Experts weigh in on why some people have side-effects

August 5, 2021
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When Craig Silliphant was waiting in line to get his COVID-19 vaccine shot, he was aware the dose going into his arm could leave him with some side-effects.

The 46-year-old Saskatoon culture commentator says he has experienced some self-inflicted legendary hangovers in his life. So, the possibility of a “vaccine hangover” in exchange for a dose that would keep him and his family safe was an easy choice.

“I’d like to think all the training and drinking I’ve done throughout my life … had some positive effect on how I felt,” Silliphant says with a laugh.

The day after receiving the Oxford-AstraZeneca vaccine, he had a sore arm but soon after “felt like a million bucks.” Two friends who got the same vaccine at the same time, however, developed flu-like symptoms for about 24 hours, he says.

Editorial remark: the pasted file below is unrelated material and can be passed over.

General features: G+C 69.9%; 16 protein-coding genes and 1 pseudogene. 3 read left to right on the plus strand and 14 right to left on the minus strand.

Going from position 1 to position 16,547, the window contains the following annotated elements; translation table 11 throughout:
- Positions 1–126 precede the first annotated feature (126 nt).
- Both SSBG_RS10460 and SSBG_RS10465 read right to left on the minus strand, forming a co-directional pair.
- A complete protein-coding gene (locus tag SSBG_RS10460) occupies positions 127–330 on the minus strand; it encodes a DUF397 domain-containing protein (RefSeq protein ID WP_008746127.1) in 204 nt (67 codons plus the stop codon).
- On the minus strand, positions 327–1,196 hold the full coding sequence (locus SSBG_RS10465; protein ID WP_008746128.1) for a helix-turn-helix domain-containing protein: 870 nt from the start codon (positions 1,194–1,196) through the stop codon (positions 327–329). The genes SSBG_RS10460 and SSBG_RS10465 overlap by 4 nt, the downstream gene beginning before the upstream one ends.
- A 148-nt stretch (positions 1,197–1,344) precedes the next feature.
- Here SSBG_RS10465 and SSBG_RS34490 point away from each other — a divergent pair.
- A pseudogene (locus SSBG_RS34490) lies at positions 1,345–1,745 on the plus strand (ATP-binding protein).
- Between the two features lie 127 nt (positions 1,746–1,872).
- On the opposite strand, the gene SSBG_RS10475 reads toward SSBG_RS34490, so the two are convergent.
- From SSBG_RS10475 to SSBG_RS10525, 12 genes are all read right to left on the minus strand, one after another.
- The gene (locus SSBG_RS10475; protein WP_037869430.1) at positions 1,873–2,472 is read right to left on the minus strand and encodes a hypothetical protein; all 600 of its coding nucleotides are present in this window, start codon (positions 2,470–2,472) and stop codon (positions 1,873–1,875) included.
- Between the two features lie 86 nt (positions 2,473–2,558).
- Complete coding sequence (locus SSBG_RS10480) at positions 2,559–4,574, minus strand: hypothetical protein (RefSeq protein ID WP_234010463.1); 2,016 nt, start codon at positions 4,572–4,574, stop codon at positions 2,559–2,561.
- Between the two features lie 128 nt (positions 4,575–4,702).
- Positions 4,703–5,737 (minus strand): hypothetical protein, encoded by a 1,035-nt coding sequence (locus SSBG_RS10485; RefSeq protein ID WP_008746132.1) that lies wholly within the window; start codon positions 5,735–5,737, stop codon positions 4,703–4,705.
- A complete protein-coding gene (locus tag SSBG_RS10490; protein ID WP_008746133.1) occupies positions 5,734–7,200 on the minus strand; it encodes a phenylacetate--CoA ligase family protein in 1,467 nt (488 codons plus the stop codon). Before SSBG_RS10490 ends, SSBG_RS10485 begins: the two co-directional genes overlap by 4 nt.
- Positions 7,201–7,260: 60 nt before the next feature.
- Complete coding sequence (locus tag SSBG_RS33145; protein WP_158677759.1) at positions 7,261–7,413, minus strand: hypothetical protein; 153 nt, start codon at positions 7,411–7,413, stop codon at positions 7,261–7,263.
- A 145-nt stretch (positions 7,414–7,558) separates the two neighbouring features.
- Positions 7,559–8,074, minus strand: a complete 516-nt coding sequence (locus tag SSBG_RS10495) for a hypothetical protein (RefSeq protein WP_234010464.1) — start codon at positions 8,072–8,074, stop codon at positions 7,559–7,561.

As more Canadians get vaccinated each day, some are reporting a range of side-effects.

Some people have a bit of pain and swelling in the area they received the shot. But a smaller number might also experience tiredness, headache, muscle pains, chills, fever or nausea.

These symptoms now have the informal title of the “vaccine hangover.”

Jason Kindrachuk, assistant professor in the department of medical microbiology and infectious diseases at the University of Manitoba, says immune systems are complex and very individualized.

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